The easiest way to understand blockchain technology is to think of it as an electronic notary. A notary protects the integrity of a document by verifying the signer’s identity, making sure they aren’t being forced to sign under duress or intimidation and making sure they’re aware of the contents of the document or transaction. So, when a document is notarized, you can feel confident the document is legitimate.
Blockchain serves a very similar function.
A blockchain is a growing list of records, called blocks, which are linked using cryptography. Each block contains a cryptographic hash of the previous block, a timestamp, and transaction data. By design, a blockchain is resistant to modification of the data. It is “an open, distributed ledger that can record transactions between two parties efficiently and in a verifiable and permanent way.”
Therefore, like a notary, Blockchain protects the integrity of the information stored within each block.
Why is Blockchain such a buzzword in the Food Industry?
During a foodborne illness outbreak, one of the biggest challenges is determining where the contaminated food originated from and where it was distributed/served/sold. There is not an easy way to track down this information; which makes managing a recall, or an outbreak, incredibly tricky, time-consuming, and dangerous.
Blockchain could change all of that.
Blockchain technology can keep a record of the entire supply chain. If Blockchain were implemented across the food industry, it would be possible to see everywhere a single piece of produce has been — from farm to plate. Consumers and food industry professionals alike would be able to see if a recall had impacted their produce or if it was from the same farm that is being investigated for a foodborne illness outbreak. Cool, right? It doesn’t stop there! This enhanced traceability could also help protect against food fraud by providing a verifiable record or every stage in the supply chain.
Okay great, let’s do it.
It isn’t that easy. There are a lot of very real obstacles in the way, and there is no easy solution.
Slow Supply Chain Adoption
In a dream world, when helpful technology is created, people rush to adopt it because they know it is valuable. In the world we actually live in, the reality is much different. Many key stages of the food supply chain operate with very low margins. Growers, packers, slaughterhouses, wholesalers, and harvest companies have very manual processes – and they don’t always have the capital to invest in technology. The other thing these companies are short on is time for training. Successful implementation of a new system requires time, money, and desire. When you’re operating with a shortage of time and money, desire is hard to come by as well. Transparency and traceability are popular ideas throughout the food industry, but when it comes time to actually turn that idea into reality, many companies have an “if it ain’t broke, don’t fix it”attitude.
The unfortunate reality is that people often pay the cost of food traceability at the early stage of the supply chain (growers, packers, processors) and the benefit is felt the strongest by those at the end of the supply chain (retailers and consumers). What this means is that we are asking the companies with the smallest margins to make the most significant investments – which they are often unwilling or unable to make. It is a fair point, outside of altruism, there is not a clearly defined business benefit to growers — so we are asking them to complicate their process, invest time and money, for little direct benefit.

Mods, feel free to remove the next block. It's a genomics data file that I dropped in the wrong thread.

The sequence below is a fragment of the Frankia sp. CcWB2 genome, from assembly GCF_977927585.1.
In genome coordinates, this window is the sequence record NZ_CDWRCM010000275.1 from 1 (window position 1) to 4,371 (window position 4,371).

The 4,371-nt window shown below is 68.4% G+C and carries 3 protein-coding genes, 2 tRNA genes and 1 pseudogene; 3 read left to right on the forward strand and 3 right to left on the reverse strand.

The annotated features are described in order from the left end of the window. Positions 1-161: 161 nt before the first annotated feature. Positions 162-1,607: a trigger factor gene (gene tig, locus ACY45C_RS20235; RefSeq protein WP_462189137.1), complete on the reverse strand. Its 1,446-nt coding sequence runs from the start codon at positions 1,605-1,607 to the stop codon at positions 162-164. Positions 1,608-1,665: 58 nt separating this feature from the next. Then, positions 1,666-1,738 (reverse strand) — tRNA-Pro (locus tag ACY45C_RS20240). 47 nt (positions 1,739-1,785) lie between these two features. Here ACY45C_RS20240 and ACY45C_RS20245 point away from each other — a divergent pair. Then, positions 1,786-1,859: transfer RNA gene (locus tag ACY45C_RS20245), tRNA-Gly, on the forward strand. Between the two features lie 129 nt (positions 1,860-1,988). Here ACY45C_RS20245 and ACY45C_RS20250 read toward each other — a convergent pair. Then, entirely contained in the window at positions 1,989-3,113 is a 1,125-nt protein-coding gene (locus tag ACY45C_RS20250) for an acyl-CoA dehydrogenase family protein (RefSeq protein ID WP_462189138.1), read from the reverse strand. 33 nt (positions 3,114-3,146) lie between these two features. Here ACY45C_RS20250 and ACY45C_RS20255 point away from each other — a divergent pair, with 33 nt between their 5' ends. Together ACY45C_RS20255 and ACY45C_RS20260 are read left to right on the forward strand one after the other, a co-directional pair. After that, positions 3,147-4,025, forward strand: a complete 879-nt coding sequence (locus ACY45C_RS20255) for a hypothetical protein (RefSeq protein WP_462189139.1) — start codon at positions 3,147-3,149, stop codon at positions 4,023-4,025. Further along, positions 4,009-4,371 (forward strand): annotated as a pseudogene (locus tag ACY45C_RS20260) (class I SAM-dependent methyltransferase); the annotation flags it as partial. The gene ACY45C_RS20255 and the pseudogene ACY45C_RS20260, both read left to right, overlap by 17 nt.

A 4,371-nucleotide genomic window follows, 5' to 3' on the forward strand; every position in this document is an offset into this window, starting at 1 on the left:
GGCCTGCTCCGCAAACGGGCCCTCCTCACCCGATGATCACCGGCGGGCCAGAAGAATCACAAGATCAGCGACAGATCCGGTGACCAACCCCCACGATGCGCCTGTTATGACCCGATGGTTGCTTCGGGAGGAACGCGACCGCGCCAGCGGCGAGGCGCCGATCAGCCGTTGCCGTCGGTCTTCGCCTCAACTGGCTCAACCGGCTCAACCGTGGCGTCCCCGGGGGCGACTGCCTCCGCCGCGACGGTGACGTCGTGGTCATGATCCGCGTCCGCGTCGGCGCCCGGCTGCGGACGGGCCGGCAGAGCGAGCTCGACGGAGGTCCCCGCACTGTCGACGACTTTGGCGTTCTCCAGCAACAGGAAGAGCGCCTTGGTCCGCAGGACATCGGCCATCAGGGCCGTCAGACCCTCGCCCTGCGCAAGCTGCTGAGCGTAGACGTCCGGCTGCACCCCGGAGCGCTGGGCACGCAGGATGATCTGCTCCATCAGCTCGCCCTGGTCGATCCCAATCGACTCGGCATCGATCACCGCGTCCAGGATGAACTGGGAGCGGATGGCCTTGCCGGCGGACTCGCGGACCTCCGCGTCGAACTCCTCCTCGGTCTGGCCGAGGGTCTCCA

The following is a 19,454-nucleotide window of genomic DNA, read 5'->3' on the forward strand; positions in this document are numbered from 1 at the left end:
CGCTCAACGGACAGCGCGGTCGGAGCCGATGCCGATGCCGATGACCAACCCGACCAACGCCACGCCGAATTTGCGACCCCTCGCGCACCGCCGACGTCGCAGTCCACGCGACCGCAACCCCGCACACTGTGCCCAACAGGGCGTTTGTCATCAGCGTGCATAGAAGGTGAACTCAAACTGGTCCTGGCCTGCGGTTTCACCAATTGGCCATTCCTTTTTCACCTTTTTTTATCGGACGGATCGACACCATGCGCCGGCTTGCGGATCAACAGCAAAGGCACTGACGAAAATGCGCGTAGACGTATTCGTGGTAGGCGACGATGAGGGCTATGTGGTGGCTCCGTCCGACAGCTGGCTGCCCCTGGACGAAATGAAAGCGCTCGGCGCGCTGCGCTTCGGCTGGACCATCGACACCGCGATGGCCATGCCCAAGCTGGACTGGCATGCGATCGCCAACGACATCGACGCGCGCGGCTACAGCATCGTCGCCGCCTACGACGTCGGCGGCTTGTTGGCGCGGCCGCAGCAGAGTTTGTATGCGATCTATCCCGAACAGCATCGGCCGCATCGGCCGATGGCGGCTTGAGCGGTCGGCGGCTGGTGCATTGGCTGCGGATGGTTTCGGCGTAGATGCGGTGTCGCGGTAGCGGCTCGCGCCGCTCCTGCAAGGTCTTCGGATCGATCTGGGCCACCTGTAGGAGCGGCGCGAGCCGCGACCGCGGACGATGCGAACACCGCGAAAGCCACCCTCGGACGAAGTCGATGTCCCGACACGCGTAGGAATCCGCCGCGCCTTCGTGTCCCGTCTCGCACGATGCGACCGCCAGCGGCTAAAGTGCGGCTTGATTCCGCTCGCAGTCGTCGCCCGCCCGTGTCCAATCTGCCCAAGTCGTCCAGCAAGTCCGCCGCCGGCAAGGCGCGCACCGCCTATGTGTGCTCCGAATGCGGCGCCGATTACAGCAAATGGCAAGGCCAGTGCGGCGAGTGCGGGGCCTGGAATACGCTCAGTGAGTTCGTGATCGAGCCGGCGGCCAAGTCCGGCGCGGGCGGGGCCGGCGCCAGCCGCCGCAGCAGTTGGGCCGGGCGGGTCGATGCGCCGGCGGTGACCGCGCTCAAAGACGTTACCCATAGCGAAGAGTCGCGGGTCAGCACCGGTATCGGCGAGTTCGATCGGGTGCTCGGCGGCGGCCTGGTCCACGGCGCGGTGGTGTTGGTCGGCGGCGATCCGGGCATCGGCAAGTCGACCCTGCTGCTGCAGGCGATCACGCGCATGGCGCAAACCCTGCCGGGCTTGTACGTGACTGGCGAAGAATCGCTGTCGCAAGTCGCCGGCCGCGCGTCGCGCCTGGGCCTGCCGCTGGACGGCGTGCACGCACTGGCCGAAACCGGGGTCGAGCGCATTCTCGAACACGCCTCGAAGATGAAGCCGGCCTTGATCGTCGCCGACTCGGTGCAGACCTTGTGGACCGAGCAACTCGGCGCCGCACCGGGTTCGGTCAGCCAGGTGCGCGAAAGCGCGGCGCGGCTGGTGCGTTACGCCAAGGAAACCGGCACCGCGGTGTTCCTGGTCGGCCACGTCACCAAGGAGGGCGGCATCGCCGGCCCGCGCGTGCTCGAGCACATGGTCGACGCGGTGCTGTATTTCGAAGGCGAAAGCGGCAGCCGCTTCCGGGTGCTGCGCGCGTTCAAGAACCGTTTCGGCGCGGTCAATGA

This is particularly damaging because Blockchain won’t be revolutionary if it is only protecting part of the food supply chain. To be completely effective, every piece of the food supply chain needs to be on board.
Food Fraud is big business
Experts estimate that food fraud is now a $40 billion-dollar business. Unfortunately, the people committing food fraud are making a lot of money, and they are likely to be involved at some point in the supply chain. Blockchain and traceability technology threaten this business because of the technological ability to sound alarm bells and alert the world to food fraud. So, to protect their business model, these criminals will fight traceability implementation tooth and nail.
Too many independent systems
There are a lot of small-to-mid-sized companies offering traceability solutions, but unfortunately, these systems don’t always talk to each other. Blockchain success is heavily dependent on private tech companies being open to working together and sharing their data — which historically, they are not.
Traceability is different for different groups
Traceability varies by industry and product. For example:
Agriculture/Farming: Identification starts with the birth of livestock or planting and moves through the growth process, use of pesticides, nutritional records, vet records, and transportation records;
Food Processors: Identification starts at the source of each ingredient and follows through the processing, packaging, distribution, and transportation process;
Retail and Food Service: Identification starts with receiving receipts/invoices to identify the lot and batch information with regulations not requiring tracking “one-up” to the final consumer;
Transportation and Distribution: Commingling points of contact are vectors for the spread of disease. Waybills should contain source party and target party identification. Specific locations are needed for livestock in most countries. If products are disaggregated for smaller shipments, then records need to reflect lot/batch codes of the manufacturer or processor.
Different groups have different motivations, and it may be difficult for a system to accommodate the needs of each industry or product.
So, does it live up to the hype?
The short answer is maybe. Blockchain represents immense possibility, but it also comes with equally immense challenges. If the food industry doubles down on Blockchain and can secure engagement at every phase of the supply chain, the results would be revolutionary. However, if there is only partial adoption of traceability technology, it will be far less successful.
There is a reason to be optimistic, however! The FDA recently launched the New Era of Food Safety program that looks ready to move the food industry forward into new traceability technologies.